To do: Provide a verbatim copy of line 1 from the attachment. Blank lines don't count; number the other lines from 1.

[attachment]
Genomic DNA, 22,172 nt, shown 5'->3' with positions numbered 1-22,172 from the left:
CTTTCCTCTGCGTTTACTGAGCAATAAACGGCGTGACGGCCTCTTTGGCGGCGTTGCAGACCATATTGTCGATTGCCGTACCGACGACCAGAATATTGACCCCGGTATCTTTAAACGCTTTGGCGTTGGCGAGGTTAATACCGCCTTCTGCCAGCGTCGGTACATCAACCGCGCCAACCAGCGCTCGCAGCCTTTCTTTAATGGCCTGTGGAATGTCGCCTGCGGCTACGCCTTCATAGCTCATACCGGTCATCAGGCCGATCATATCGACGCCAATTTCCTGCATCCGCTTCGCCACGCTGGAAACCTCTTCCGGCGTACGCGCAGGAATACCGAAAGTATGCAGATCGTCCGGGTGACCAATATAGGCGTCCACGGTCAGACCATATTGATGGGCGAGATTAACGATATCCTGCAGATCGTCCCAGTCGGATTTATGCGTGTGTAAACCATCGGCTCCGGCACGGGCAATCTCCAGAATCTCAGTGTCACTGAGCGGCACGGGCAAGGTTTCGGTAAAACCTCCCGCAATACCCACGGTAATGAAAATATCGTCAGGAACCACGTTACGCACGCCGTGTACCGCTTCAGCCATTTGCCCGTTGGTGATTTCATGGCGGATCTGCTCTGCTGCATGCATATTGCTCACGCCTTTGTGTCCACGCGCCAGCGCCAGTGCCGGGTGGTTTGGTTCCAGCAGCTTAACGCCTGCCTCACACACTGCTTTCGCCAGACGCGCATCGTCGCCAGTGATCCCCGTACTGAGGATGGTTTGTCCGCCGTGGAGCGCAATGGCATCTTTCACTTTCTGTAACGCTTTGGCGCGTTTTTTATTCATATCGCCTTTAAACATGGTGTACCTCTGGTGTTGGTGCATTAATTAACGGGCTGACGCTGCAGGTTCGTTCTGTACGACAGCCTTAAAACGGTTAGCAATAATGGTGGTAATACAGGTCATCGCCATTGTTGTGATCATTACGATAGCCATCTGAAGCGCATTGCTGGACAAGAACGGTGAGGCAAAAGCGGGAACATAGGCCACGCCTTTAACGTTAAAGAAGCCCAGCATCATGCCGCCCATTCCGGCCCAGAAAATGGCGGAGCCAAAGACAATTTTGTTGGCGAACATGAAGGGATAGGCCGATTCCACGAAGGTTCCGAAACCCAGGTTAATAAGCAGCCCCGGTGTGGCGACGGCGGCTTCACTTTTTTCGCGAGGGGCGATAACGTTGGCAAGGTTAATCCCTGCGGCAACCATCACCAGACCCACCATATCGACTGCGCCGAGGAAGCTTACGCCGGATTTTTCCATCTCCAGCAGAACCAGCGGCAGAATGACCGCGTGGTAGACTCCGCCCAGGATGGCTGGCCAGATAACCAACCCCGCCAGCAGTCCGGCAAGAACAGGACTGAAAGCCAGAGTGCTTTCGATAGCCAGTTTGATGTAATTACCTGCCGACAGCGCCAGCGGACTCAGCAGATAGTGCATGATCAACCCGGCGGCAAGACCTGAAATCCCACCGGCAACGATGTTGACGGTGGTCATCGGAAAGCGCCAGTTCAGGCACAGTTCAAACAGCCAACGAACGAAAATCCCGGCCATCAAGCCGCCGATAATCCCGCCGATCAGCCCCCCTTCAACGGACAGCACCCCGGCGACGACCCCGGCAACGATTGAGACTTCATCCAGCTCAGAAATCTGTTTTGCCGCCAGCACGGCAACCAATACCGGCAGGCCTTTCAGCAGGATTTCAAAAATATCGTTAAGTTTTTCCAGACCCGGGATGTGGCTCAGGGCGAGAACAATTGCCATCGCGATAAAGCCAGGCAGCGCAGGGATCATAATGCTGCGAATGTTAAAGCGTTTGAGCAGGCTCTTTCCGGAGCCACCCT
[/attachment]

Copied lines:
Genomic DNA, 22,172 nt, shown 5'->3' with positions numbered 1-22,172 from the left: